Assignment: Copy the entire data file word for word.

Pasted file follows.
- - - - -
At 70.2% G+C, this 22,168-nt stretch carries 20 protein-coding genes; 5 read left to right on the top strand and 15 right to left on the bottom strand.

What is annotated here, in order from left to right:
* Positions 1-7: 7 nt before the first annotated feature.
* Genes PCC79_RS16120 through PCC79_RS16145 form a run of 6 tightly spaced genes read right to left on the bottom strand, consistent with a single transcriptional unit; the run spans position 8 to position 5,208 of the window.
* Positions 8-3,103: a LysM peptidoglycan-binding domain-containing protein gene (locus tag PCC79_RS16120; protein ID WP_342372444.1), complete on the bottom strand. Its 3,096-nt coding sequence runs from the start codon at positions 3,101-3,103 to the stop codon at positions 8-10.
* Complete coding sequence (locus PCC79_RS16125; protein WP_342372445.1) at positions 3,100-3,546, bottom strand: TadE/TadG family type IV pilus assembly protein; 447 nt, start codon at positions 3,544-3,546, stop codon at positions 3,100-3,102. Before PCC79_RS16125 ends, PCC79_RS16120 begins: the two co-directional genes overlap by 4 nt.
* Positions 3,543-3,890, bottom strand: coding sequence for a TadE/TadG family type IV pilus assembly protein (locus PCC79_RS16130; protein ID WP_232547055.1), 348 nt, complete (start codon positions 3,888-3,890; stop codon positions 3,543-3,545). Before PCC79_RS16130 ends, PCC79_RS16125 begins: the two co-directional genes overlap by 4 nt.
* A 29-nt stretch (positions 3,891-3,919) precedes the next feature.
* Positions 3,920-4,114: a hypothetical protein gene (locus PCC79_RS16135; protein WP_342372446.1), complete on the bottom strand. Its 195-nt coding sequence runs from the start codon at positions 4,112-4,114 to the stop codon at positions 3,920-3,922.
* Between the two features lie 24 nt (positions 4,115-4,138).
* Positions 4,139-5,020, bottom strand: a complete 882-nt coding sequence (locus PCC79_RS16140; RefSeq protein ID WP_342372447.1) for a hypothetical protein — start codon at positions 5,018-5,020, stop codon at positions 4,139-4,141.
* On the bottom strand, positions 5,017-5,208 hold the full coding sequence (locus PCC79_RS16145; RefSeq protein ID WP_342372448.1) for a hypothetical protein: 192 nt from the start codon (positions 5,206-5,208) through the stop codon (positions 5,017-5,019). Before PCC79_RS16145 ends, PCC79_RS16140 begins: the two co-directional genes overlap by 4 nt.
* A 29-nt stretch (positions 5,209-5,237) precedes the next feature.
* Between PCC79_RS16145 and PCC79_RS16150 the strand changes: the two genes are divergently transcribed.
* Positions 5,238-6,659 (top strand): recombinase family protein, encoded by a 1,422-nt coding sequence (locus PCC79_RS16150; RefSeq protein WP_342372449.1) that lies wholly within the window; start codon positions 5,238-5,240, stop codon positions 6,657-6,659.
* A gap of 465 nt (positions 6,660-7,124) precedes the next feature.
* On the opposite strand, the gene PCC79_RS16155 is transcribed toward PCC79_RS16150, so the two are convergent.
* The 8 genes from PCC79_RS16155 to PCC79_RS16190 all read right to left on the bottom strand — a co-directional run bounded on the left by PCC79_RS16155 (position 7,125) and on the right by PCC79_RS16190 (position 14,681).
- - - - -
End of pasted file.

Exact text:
At 70.2% G+C, this 22,168-nt stretch carries 20 protein-coding genes; 5 read left to right on the top strand and 15 right to left on the bottom strand.

What is annotated here, in order from left to right:
* Positions 1-7: 7 nt before the first annotated feature.
* Genes PCC79_RS16120 through PCC79_RS16145 form a run of 6 tightly spaced genes read right to left on the bottom strand, consistent with a single transcriptional unit; the run spans position 8 to position 5,208 of the window.
* Positions 8-3,103: a LysM peptidoglycan-binding domain-containing protein gene (locus tag PCC79_RS16120; protein ID WP_342372444.1), complete on the bottom strand. Its 3,096-nt coding sequence runs from the start codon at positions 3,101-3,103 to the stop codon at positions 8-10.
* Complete coding sequence (locus PCC79_RS16125; protein WP_342372445.1) at positions 3,100-3,546, bottom strand: TadE/TadG family type IV pilus assembly protein; 447 nt, start codon at positions 3,544-3,546, stop codon at positions 3,100-3,102. Before PCC79_RS16125 ends, PCC79_RS16120 begins: the two co-directional genes overlap by 4 nt.
* Positions 3,543-3,890, bottom strand: coding sequence for a TadE/TadG family type IV pilus assembly protein (locus PCC79_RS16130; protein ID WP_232547055.1), 348 nt, complete (start codon positions 3,888-3,890; stop codon positions 3,543-3,545). Before PCC79_RS16130 ends, PCC79_RS16125 begins: the two co-directional genes overlap by 4 nt.
* A 29-nt stretch (positions 3,891-3,919) precedes the next feature.
* Positions 3,920-4,114: a hypothetical protein gene (locus PCC79_RS16135; protein WP_342372446.1), complete on the bottom strand. Its 195-nt coding sequence runs from the start codon at positions 4,112-4,114 to the stop codon at positions 3,920-3,922.
* Between the two features lie 24 nt (positions 4,115-4,138).
* Positions 4,139-5,020, bottom strand: a complete 882-nt coding sequence (locus PCC79_RS16140; RefSeq protein ID WP_342372447.1) for a hypothetical protein — start codon at positions 5,018-5,020, stop codon at positions 4,139-4,141.
* On the bottom strand, positions 5,017-5,208 hold the full coding sequence (locus PCC79_RS16145; RefSeq protein ID WP_342372448.1) for a hypothetical protein: 192 nt from the start codon (positions 5,206-5,208) through the stop codon (positions 5,017-5,019). Before PCC79_RS16145 ends, PCC79_RS16140 begins: the two co-directional genes overlap by 4 nt.
* A 29-nt stretch (positions 5,209-5,237) precedes the next feature.
* Between PCC79_RS16145 and PCC79_RS16150 the strand changes: the two genes are divergently transcribed.
* Positions 5,238-6,659 (top strand): recombinase family protein, encoded by a 1,422-nt coding sequence (locus PCC79_RS16150; RefSeq protein WP_342372449.1) that lies wholly within the window; start codon positions 5,238-5,240, stop codon positions 6,657-6,659.
* A gap of 465 nt (positions 6,660-7,124) precedes the next feature.
* On the opposite strand, the gene PCC79_RS16155 is transcribed toward PCC79_RS16150, so the two are convergent.
* The 8 genes from PCC79_RS16155 to PCC79_RS16190 all read right to left on the bottom strand — a co-directional run bounded on the left by PCC79_RS16155 (position 7,125) and on the right by PCC79_RS16190 (position 14,681).